In what might be the most impressive run of the 2011-12 NCAA season, Wilson covered a significant amount of yards after making multiple defenders miss on a hand-off to the left. After getting the hand-off, Wilson looked to turn up-field, but Clemson defenders swarmed and cut him off, which forced him to cut back at the last second and run right.
As he ran right, he looked to turn up the field before being cut off once again by five Clemson defenders, leading him to make the defenders miss once again and running right.
When he got to the far right, a Clemson defender nearly tackled him. He wrapped him up and appeared to have brought him down, but Wilson's lower body strength prevailed as he was able to spin out of the tackle.
After spinning out of the tackle, Wilson displayed his great balance and stayed on his feet before turning back to the left and outrunning the Clemson defense for a first down.
This was merely one play in Wilson's career, but it wasn't the only one. He's had numerous big plays in his career that could lead to one saying he's a human highlight reel. He has the ability to do it all, running the ball as well as catching it and returning it on special teams.
Wilson's explosiveness is a big addition to the team because they lacked it. According to Zach Berman of The New York Times, the Giants' longest running play last season was 37 yards while Wilson's was 57 yards. Not to mention, Wilson had runs of 20 or more yards in 11 of the 14 games he played for the Virginia Tech Hokies last season.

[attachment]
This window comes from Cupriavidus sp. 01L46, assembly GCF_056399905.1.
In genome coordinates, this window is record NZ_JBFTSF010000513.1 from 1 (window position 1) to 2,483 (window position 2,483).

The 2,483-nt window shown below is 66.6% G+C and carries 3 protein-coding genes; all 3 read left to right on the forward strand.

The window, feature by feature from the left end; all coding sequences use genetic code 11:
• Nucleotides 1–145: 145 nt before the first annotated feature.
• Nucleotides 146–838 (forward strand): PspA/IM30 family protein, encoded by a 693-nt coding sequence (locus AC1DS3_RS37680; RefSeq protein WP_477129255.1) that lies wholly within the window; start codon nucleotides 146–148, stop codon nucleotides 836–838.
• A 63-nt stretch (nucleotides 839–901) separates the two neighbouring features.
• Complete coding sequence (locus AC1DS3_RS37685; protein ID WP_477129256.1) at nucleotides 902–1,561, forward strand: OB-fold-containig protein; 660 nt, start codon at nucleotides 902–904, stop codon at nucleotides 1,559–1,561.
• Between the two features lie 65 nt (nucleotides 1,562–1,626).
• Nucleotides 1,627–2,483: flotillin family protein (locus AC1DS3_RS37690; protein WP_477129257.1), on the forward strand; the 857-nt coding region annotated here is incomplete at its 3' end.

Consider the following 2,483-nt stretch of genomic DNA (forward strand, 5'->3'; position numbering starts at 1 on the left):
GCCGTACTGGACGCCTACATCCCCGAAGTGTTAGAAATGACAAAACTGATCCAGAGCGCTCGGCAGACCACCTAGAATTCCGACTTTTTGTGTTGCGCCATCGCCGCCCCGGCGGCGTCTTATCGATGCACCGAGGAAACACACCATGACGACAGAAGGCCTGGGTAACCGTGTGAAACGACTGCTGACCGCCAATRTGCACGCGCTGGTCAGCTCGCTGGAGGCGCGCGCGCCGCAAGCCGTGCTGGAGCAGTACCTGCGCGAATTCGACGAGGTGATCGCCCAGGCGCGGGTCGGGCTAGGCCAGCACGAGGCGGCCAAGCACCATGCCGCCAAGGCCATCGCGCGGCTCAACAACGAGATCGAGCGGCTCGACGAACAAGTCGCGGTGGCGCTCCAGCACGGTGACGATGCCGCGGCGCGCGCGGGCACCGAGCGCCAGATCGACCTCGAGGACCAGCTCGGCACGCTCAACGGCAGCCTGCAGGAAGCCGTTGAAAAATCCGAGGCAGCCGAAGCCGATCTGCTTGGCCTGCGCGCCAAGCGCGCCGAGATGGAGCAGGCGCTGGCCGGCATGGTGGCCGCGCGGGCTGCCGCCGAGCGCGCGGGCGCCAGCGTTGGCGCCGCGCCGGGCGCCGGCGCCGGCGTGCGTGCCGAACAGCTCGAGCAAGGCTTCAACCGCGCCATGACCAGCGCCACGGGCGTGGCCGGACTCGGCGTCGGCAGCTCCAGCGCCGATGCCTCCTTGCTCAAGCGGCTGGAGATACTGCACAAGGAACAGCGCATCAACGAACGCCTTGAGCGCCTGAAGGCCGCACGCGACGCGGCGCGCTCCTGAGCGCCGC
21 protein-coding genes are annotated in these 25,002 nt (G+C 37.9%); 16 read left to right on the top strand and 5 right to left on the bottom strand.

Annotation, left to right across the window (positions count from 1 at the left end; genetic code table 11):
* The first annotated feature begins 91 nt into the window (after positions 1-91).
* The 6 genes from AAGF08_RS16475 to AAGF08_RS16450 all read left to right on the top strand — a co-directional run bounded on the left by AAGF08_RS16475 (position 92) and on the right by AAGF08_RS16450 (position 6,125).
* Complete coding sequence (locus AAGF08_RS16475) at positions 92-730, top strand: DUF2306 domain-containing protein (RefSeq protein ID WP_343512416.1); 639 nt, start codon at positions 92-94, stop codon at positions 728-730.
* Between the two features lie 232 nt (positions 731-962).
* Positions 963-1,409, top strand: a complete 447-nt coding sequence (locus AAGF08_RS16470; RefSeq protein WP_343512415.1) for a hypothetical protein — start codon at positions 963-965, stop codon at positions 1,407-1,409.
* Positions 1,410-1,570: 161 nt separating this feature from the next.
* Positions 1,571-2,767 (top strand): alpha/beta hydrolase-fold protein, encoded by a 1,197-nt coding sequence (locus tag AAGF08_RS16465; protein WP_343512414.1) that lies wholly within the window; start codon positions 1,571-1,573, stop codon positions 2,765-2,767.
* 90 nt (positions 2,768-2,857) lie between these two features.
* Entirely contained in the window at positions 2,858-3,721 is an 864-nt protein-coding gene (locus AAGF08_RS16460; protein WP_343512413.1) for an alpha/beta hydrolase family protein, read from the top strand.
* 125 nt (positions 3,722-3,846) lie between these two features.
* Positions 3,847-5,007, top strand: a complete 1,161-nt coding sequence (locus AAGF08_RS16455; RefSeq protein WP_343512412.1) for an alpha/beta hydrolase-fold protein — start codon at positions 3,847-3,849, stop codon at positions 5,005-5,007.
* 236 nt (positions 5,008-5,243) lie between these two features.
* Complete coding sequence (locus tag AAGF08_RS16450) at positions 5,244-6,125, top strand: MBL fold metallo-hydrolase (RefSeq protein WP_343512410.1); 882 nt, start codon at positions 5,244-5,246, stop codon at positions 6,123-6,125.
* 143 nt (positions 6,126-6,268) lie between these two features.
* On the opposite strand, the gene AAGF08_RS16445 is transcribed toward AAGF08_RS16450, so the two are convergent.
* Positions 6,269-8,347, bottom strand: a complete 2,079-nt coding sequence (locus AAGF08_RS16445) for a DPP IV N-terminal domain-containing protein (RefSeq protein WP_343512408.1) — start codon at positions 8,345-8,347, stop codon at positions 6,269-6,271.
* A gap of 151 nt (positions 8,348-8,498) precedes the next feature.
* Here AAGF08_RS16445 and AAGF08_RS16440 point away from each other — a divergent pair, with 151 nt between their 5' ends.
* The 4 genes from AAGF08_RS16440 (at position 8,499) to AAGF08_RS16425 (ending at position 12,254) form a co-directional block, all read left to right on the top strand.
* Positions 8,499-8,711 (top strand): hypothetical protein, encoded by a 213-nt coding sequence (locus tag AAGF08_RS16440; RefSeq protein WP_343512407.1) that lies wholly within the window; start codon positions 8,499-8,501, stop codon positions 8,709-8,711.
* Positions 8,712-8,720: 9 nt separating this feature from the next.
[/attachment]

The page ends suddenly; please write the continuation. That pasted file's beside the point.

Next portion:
Because of his dangerous open-field ability, Reese stated that Wilson will play special teams, which he did at Virginia Tech. He played as a gunner on special teams, as well as effectively returned kicks.
Wilson had over 1,300 yards in returns in his three years in college, including two special teams touchdowns. Both returns for touchdowns were 90 yards or longer, including a 90-yard game-winner against rival Georgia Tech.
The return showcased his good, long speed, which he proved he had at the combine by running a 4.49 40-yard dash, and his outstanding acceleration, which is visible not only on this return, but when he's given the ball in the backfield. Wilson is fast through the hole, not to the hole as many other rookie tailbacks are, which is the way coaches teach it.
Picking at the bottom of the first round for the second time in only a few years, the Giants selected Wilson, a surprise to many. Draft pundits billed it as a reactionary pick to the Tampa Bay Buccaneers' trade-up for Boise State's Doug Martin, but Reese squashed those rumors by saying Wilson was the second-best back on their board and for good reason.
Wilson is exceptional in some of the most crucial traits for running backs, such as balance and yards after contact. His blend of balance, speed and power gives the Giants a unique skill set that enables them to use him in different areas of the game, which will lead to him becoming the most explosive rookie of 2012. He can change the game with a single play, whether it be running the ball, catching it or returning it.
Get your popcorn ready, Giants fans.